MR. GREGORY: But, Dr. Summers, wait a minute. You say it was misleading to bring up the 8 percent. The reality is that you wanted near-term economic impact from the stimulus. You gave a speech within the last two weeks during which you said unemployment is a real problem, that it was a surprise. My question is if you didn't get the near-term economic benefit that you wanted, you were surprised by that, does it have an impact on whether or not the president would consider repealing any of the long-term spending, given the deficit problem?
DR. SUMMERS: The president is very focused and will come to this, I hope, on the long-term deficit problem; but he is very committed to carrying through on the Recovery and Reinvestment Act, which is really a program over the next two years. Let me say, let me say it again, because this is an important point for your viewers, the economy surprised on the downside. We didn't know how bad it was last winter. That's what we've learned from the data revision. Because we didn't know how bad it was, unemployment is high. That does not speak to the efficacy, the extra impact that we've gotten from the administration's program. That's right on track. ...
MR. GREGORY: So you stand by your claim that this stimulus act will create three to four million jobs when it's all said and done.
DR. SUMMERS: This stimulus, this stimulus program will create more jobs. We were always very careful, very, very careful to say we'll save or create. What that was intended to say very clearly is relative to what would have taken place in its absence. We recognize nobody can know where the economy is going to be with any precision, but what we can know is that if we prevent cops and teachers from being laid off, if we enable consumers to spend more, if we put people to work investing in weatherizing 75 percent of federal buildings, then more people are going to be working than if we don't do any of those, any of those things.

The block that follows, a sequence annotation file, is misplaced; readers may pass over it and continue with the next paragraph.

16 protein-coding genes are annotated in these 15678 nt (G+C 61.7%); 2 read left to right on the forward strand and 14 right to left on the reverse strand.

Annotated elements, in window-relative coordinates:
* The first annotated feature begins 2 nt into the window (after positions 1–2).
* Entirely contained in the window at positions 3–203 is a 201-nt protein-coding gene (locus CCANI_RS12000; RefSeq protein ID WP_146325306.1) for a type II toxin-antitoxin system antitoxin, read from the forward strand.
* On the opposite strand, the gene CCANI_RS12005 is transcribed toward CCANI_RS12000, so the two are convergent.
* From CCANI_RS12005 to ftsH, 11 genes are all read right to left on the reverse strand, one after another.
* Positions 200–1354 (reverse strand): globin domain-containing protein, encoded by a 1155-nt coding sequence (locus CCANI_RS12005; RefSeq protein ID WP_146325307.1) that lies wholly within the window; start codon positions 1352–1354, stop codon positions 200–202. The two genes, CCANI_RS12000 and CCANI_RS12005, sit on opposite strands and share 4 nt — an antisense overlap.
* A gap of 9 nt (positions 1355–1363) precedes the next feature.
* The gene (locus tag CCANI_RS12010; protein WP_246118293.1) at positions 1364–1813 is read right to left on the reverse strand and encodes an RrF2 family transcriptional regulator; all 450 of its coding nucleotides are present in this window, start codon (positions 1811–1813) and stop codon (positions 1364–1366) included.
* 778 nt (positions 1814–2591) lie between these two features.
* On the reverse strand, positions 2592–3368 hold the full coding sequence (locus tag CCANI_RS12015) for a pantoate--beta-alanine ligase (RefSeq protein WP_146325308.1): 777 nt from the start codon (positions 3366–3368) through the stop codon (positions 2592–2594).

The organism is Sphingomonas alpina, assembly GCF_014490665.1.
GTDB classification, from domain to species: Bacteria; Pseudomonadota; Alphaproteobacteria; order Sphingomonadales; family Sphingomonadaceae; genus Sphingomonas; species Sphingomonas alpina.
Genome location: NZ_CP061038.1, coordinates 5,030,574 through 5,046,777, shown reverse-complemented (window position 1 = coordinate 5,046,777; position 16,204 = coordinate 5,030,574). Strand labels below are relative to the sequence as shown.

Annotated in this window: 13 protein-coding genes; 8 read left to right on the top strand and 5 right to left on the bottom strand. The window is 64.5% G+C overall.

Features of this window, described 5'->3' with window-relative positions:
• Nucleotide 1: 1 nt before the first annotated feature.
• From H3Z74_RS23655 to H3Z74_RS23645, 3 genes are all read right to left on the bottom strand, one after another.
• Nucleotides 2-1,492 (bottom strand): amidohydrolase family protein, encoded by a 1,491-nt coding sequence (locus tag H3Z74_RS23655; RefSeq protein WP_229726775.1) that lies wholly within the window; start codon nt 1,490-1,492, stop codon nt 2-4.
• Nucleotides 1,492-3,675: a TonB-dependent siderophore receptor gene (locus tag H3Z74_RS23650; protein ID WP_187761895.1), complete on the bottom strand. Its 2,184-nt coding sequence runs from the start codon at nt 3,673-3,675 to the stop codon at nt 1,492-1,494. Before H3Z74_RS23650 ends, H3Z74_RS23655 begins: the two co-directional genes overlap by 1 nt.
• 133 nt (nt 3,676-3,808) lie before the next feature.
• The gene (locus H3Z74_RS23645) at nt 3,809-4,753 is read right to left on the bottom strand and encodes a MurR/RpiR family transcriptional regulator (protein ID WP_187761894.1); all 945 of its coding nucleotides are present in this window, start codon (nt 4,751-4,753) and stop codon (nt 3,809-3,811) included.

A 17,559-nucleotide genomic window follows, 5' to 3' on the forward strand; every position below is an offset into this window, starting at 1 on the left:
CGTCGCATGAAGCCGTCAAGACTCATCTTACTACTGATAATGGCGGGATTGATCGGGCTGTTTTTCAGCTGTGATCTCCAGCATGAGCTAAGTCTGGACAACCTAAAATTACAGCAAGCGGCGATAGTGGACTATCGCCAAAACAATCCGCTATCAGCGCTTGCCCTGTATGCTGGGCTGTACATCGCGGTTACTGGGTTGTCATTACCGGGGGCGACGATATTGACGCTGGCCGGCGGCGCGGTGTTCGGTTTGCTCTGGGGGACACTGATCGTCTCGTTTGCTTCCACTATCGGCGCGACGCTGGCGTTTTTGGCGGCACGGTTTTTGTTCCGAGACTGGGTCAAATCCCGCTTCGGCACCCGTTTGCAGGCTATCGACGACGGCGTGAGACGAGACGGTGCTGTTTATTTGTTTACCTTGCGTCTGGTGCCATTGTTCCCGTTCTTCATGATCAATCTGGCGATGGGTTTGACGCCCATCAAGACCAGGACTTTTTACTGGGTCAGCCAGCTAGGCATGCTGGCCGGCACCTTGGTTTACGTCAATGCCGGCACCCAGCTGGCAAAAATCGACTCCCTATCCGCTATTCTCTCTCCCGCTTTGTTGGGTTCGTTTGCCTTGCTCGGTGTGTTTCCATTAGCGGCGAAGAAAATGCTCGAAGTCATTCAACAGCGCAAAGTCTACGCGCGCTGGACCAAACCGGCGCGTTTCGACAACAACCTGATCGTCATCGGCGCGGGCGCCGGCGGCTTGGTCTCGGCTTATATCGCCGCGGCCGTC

MR. GREGORY: So you can't predict those three to four million jobs.
DR. SUMMERS: No. We can predict that there will be three to four million more jobs than there otherwise would've been, but we can't predict what the baseline is with great precision. We were always clear in saying that.
MR. GREGORY: I--you bring up near-term economic interests. This is a big, a big factor, and I want to get to that in just a minute. But, actually, I don't want to let one point go, which is this long-term spending picture, the investment part of the stimulus plan, which the president and you have said "very, very important." I just want to go back to that point. If the near-term impact is not as great, do you consider repealing any of the longer-term spending given the deficit problem?
*Of course, it's possible both that the baseline was far lower than we realized and that the stimulus didn't have its desired effect--i.e., that it didn't raise unemployment by 3-4 million even relative to the lower baseline. But that wasn't the claim Gregory was making.
Sunday, August 2, 2009
(MIs)Understanding Economic Stimulus
Far too many people fail to understand the logic behind proposals to improve the economy through stimulus spending. Noam Scheiber provided an example of this on his blog, The Stash: The ideas, politics, and personalities behind the battle to fix our economy, in his August 2, 2009 entry "`Meet the Press´ Frustrations":